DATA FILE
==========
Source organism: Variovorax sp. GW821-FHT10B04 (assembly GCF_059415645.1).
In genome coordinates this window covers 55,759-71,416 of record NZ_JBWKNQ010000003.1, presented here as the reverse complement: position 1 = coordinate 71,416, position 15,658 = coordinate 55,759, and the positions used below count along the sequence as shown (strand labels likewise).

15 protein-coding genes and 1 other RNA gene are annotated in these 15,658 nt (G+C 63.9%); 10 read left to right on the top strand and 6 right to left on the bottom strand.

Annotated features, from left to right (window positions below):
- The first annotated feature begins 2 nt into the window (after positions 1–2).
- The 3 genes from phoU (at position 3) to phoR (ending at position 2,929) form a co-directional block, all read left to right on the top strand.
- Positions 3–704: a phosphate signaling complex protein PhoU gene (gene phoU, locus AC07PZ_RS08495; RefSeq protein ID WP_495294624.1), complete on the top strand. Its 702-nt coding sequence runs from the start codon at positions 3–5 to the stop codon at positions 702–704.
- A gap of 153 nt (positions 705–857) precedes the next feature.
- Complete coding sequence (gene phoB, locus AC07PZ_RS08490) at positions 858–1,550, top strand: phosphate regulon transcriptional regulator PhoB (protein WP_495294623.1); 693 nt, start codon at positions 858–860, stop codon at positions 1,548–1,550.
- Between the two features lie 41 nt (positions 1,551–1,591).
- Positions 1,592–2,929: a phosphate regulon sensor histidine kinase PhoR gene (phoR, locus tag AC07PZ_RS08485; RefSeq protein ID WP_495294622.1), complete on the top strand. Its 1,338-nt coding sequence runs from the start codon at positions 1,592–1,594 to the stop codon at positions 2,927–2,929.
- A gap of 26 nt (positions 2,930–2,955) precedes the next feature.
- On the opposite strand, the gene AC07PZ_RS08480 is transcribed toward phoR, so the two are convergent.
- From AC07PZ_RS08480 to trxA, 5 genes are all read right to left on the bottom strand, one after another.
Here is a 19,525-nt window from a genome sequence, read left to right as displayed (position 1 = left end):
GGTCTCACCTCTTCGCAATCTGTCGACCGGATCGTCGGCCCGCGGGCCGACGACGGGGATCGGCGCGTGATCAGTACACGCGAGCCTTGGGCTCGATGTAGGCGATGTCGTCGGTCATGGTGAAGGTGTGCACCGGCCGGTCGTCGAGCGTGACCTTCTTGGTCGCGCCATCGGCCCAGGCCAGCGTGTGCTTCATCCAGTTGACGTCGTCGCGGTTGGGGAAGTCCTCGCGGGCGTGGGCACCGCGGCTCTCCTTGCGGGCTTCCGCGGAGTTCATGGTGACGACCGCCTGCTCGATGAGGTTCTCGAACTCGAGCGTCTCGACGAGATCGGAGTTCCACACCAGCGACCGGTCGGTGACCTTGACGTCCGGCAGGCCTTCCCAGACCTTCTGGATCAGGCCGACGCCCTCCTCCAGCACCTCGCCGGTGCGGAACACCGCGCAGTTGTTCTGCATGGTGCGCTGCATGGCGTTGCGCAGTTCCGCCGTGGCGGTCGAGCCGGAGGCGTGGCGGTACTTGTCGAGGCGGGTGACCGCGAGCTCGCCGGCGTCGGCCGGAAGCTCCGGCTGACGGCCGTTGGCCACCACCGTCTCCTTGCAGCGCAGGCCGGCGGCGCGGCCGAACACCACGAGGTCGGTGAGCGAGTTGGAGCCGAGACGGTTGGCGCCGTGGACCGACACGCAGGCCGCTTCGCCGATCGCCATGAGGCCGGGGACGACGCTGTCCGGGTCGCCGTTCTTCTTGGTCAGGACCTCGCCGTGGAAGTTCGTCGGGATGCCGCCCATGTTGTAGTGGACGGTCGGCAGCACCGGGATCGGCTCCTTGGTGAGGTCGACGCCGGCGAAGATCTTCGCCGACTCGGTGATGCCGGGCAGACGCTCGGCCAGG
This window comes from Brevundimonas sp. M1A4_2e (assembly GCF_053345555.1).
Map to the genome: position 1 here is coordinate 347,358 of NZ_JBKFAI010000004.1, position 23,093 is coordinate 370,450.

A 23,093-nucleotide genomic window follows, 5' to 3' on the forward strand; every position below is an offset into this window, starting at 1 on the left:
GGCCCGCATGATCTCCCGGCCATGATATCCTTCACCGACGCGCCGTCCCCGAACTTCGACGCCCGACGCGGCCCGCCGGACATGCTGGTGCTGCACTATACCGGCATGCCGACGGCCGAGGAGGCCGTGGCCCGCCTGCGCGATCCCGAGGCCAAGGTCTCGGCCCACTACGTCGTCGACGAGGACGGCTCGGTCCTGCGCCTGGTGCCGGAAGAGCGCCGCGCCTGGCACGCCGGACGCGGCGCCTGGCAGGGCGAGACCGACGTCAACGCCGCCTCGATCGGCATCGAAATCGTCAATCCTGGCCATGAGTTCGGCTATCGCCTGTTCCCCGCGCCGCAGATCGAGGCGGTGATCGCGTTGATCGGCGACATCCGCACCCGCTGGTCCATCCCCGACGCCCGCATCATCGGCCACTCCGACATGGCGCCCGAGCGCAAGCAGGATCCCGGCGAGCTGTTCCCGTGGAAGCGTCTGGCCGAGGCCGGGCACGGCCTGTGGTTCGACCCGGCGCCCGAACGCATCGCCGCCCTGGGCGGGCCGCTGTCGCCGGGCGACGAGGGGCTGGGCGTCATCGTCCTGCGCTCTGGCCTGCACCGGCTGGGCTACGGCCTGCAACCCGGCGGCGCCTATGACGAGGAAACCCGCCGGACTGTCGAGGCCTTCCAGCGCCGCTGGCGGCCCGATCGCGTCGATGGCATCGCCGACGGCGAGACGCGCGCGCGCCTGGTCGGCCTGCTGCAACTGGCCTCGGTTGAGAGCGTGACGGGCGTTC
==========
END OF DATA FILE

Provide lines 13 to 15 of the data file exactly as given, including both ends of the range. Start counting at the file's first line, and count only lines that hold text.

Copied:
- On the opposite strand, the gene AC07PZ_RS08480 is transcribed toward phoR, so the two are convergent.
- From AC07PZ_RS08480 to trxA, 5 genes are all read right to left on the bottom strand, one after another.
Here is a 19,525-nt window from a genome sequence, read left to right as displayed (position 1 = left end):